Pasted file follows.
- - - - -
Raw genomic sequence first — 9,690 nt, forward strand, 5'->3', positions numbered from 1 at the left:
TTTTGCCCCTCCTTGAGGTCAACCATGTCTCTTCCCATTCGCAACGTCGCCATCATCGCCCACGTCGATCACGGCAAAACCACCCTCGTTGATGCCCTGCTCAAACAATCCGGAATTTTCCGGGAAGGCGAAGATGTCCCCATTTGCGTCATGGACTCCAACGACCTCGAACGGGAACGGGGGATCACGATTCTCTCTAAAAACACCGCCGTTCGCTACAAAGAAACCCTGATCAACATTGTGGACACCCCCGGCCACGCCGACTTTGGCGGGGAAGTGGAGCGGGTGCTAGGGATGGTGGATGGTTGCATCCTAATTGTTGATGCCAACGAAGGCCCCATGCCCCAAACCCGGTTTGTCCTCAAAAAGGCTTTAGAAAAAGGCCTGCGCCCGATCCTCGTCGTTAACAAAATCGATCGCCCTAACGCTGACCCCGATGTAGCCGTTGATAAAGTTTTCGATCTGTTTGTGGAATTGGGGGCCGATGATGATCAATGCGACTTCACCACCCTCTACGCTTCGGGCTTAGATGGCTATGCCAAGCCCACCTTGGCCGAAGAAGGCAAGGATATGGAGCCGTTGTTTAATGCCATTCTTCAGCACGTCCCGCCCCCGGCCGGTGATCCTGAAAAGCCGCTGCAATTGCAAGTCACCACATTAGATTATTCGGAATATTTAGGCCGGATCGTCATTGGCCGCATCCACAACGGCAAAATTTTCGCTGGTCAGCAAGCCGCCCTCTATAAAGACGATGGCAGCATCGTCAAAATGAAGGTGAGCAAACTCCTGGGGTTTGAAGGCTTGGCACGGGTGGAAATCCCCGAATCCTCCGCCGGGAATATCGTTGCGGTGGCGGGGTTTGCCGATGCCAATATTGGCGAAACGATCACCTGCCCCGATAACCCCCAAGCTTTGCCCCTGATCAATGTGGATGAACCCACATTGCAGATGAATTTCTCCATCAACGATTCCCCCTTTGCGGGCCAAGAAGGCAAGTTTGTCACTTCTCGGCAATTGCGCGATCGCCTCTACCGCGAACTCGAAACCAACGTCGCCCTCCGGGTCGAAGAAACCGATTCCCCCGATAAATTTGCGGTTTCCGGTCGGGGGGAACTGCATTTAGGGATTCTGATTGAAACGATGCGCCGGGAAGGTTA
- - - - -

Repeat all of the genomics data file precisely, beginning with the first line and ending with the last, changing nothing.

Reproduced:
Raw genomic sequence first — 9,690 nt, forward strand, 5'->3', positions numbered from 1 at the left:
TTTTGCCCCTCCTTGAGGTCAACCATGTCTCTTCCCATTCGCAACGTCGCCATCATCGCCCACGTCGATCACGGCAAAACCACCCTCGTTGATGCCCTGCTCAAACAATCCGGAATTTTCCGGGAAGGCGAAGATGTCCCCATTTGCGTCATGGACTCCAACGACCTCGAACGGGAACGGGGGATCACGATTCTCTCTAAAAACACCGCCGTTCGCTACAAAGAAACCCTGATCAACATTGTGGACACCCCCGGCCACGCCGACTTTGGCGGGGAAGTGGAGCGGGTGCTAGGGATGGTGGATGGTTGCATCCTAATTGTTGATGCCAACGAAGGCCCCATGCCCCAAACCCGGTTTGTCCTCAAAAAGGCTTTAGAAAAAGGCCTGCGCCCGATCCTCGTCGTTAACAAAATCGATCGCCCTAACGCTGACCCCGATGTAGCCGTTGATAAAGTTTTCGATCTGTTTGTGGAATTGGGGGCCGATGATGATCAATGCGACTTCACCACCCTCTACGCTTCGGGCTTAGATGGCTATGCCAAGCCCACCTTGGCCGAAGAAGGCAAGGATATGGAGCCGTTGTTTAATGCCATTCTTCAGCACGTCCCGCCCCCGGCCGGTGATCCTGAAAAGCCGCTGCAATTGCAAGTCACCACATTAGATTATTCGGAATATTTAGGCCGGATCGTCATTGGCCGCATCCACAACGGCAAAATTTTCGCTGGTCAGCAAGCCGCCCTCTATAAAGACGATGGCAGCATCGTCAAAATGAAGGTGAGCAAACTCCTGGGGTTTGAAGGCTTGGCACGGGTGGAAATCCCCGAATCCTCCGCCGGGAATATCGTTGCGGTGGCGGGGTTTGCCGATGCCAATATTGGCGAAACGATCACCTGCCCCGATAACCCCCAAGCTTTGCCCCTGATCAATGTGGATGAACCCACATTGCAGATGAATTTCTCCATCAACGATTCCCCCTTTGCGGGCCAAGAAGGCAAGTTTGTCACTTCTCGGCAATTGCGCGATCGCCTCTACCGCGAACTCGAAACCAACGTCGCCCTCCGGGTCGAAGAAACCGATTCCCCCGATAAATTTGCGGTTTCCGGTCGGGGGGAACTGCATTTAGGGATTCTGATTGAAACGATGCGCCGGGAAGGTTA